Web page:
"Wrestled with him"-Sermon for Proper 13, Genesis 32:22-31
Perhaps now more than at any other time in our lives, many of us may find ourselves wrestling with God. There is surely much swirling all around us that would send any reasonable person into a season of profound spiritual and emotional turmoil…from COVID to race to deep intractable political divisions…from uncertainty about the economy and job security to parents making excruciating decisions about their children returning or not to school this fall…and of course all of this is on top of the quote “regular” challenges in life…kids struggling…aging loved ones needing greater care…challenges at work…and so forth. It, indeed, can feel like we are all rooting around blind and with both hands tied behind our backs…wandering in the wilderness…seeking shelter from the elements and wild beasts…standing at the edge of a river not knowing what might be found on the other side…friend…foe…safe quarter and green pastures…or maybe a landscape even less forgiving then the current one…it feels all so unknowable and perilous.
Dr. Brene Brown talks about the importance of normalizing our anxieties…so I want to say…if my words resonate with your interior experience…please know you are not alone. The healthiest people I know and who I speak to often and look up to…people I consider pillars of faith…mindful founts of wisdom…people who ordinarily have their life all together…have expressed to me, in this moment in time, their own anxiety…the emotional ups and downs they experience in any given week…or even in just a single day. We are in a moment of collective anxiety, and so I hope you know you are not alone if struggling to make sense of it all, remain clear headed, and be always up and cheery. There is nothing wrong with you. Your experience is entirely normal, and we are all in it together.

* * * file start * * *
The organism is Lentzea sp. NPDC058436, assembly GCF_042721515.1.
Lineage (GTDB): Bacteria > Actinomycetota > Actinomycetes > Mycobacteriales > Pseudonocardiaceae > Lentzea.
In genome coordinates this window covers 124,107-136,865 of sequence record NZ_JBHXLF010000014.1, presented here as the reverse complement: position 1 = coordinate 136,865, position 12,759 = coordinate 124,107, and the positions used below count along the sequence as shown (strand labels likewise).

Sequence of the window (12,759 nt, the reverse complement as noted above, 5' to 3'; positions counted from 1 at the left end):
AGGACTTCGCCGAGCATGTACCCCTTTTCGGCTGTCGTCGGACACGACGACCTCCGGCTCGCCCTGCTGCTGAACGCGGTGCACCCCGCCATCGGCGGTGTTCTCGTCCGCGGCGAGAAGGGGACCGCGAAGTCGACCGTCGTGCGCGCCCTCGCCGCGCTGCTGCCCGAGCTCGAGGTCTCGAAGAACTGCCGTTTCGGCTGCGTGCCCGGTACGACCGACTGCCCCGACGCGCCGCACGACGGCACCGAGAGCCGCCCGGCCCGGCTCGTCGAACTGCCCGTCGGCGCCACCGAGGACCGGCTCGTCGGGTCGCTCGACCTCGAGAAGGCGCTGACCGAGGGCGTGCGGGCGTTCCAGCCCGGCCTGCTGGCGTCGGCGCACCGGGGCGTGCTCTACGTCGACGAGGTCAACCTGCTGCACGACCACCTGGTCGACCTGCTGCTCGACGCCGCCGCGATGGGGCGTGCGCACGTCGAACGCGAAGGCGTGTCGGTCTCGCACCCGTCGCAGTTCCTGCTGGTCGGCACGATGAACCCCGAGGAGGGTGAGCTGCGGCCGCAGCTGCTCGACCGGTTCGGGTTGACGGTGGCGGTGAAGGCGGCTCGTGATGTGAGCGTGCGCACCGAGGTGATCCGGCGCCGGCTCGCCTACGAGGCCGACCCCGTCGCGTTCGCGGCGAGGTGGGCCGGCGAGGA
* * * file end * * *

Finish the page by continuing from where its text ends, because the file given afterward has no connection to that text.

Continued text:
Further, I sincerely hope you are able to practice, especially in this season of uncertainty, what my psychologist friends call self-compassion. Pay attention to your self-talk. Be sure you are talking to yourself like you would a friend living through a difficult time. Be sure you are carving out some me time. I know that’s easier said than done…I live with a spouse, two school aged children, a basset hound, and two rabbits…but I am still leaving it on the list…even if an aspirational goal. And, though all things in moderation…be sure you are indulging in some play time and eat dessert a little more frequently. For those who are not homebodies…I think there are some safe ways to take some time away…perhaps the work of figuring that out in the midst of a pandemic might be worth it. What’s the advice Aaron Burr shares in Hamilton and with Hamilton, “Talk less…smile more”. Or really better yet…do smile more…and find someone you can really talk with…process with…a trusted person…a relationship in which being judged is never in question. And then there is exercise and deep breathing…choose you own self-compassion adventure.